Up to 150 million people using the SimBad adware for android on the Google Play Store facing a malware attack. With Android Q, those apps would have to present themselves as keyboards, something that isn't entirely convenient for both users and developers.
Several other apps matched those figures too with dozens more being download at least one million times, including some that weren't simulation games at all.
AV-Comparatives said, most Android antivirus apps were phoney, and many of them seemed to have been created only to display ads or promote a developer's career. It might have been harder to detect and stop because of that, as the infected apps are safe and legitimate if it weren't for the adware that managed to sneak past, not to mention that it wasn't out to steal personal data of users.
It advised that if you want to make sure you are protecting your Android device adequately, stick to apps from well-known antivirus companies.
According to the company, while location data can be imperative to giving users recommendations based on where they are, it is also a very sensitive type of personal user information.
Of the 250 apps tested, only 80 detected over 30% of the malware they encountered during individual tests, which were not particularly complicated (the researchers installed the antivirus and then automated the device to open a browser, download a malicious app and install it). Some security apps couldn't run on Oreo; for those, AV Comparatives used Android 6.01 running on a Nexus 5 instead. Therefore, the new 14.0.28 APK update introduces a handful of software tweaks which boost the overall performances of the Google Play Store.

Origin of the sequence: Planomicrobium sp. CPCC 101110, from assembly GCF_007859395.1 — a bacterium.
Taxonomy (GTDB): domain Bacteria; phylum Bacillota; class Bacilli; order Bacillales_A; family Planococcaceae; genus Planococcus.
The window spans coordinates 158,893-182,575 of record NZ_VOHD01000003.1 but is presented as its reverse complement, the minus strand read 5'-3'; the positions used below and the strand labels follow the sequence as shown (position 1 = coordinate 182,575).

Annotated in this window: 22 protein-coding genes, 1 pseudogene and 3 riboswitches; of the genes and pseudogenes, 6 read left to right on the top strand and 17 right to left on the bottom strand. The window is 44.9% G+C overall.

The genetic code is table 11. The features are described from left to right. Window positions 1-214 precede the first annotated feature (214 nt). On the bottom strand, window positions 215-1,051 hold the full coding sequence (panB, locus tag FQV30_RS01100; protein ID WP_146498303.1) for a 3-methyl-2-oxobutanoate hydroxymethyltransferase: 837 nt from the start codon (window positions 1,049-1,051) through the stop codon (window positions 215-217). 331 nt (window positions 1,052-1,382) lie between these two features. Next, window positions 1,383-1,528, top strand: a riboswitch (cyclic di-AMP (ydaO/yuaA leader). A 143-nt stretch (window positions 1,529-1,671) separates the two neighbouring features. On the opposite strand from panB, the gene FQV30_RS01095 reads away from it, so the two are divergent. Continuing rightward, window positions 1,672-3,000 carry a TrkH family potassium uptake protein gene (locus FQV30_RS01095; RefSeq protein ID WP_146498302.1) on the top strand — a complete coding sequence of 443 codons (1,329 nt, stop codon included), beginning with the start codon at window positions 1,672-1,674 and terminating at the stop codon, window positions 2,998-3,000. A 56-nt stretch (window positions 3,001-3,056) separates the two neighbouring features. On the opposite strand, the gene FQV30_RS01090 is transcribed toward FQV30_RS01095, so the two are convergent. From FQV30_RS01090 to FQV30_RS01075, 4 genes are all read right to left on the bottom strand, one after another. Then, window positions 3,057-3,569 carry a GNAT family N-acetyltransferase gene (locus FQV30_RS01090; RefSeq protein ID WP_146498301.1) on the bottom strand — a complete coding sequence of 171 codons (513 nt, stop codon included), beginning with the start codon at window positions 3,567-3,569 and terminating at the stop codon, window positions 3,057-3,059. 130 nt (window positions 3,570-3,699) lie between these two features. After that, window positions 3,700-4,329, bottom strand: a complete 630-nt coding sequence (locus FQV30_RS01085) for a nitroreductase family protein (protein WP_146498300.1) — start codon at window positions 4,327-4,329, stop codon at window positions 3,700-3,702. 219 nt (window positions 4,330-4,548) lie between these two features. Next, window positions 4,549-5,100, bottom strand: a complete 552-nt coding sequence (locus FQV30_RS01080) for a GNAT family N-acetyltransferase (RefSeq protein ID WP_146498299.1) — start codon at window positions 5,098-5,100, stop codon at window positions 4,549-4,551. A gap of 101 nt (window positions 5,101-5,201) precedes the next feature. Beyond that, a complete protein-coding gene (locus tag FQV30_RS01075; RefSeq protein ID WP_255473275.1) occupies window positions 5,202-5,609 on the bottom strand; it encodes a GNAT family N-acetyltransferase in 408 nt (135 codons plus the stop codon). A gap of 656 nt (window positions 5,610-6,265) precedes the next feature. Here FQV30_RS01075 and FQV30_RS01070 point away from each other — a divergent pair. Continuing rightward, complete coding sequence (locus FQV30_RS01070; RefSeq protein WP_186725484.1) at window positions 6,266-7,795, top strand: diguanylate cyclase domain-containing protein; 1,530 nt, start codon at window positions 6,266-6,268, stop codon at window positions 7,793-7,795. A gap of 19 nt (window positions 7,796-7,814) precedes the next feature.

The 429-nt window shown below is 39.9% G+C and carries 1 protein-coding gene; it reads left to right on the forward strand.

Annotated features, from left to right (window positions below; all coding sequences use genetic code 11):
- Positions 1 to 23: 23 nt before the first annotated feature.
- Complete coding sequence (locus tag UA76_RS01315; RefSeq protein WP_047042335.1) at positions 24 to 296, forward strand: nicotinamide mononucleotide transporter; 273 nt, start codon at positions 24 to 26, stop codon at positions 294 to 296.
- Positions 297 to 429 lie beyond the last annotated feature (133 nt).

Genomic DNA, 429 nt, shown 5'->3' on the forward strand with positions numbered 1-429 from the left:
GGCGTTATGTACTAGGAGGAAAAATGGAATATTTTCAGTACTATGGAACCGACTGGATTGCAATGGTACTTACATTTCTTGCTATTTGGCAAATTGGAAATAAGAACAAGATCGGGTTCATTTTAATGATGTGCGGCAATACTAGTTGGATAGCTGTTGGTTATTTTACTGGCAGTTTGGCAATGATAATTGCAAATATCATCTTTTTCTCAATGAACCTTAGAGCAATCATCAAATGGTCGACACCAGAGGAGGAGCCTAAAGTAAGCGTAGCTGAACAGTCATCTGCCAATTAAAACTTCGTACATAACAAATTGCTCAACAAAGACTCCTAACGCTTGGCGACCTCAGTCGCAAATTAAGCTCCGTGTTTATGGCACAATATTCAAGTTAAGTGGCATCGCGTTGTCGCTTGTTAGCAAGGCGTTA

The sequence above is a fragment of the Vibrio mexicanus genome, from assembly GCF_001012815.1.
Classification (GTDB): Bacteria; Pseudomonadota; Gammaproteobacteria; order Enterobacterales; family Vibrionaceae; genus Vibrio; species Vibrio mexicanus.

There can be risks in using whitelists. Check Point also published a list containing the tainted apps showing package name, the app name and number of installations.
An investigation by cybersecurity firm AV-Comparatives found many offerings don't work as intended, some don't even try to work as intended, and some are there just for the opposite effect - to bombard the user with ads and malvertising. This tactic is common amongst Android malware, and this one is not an exception. Discovered by Check Point, the SimBad adware affected 206 apps listed on Goole Play, all of which have now been reportedly removed after Google was notified about the same. In those days, researchers often found malware purporting to be anti-virus applications.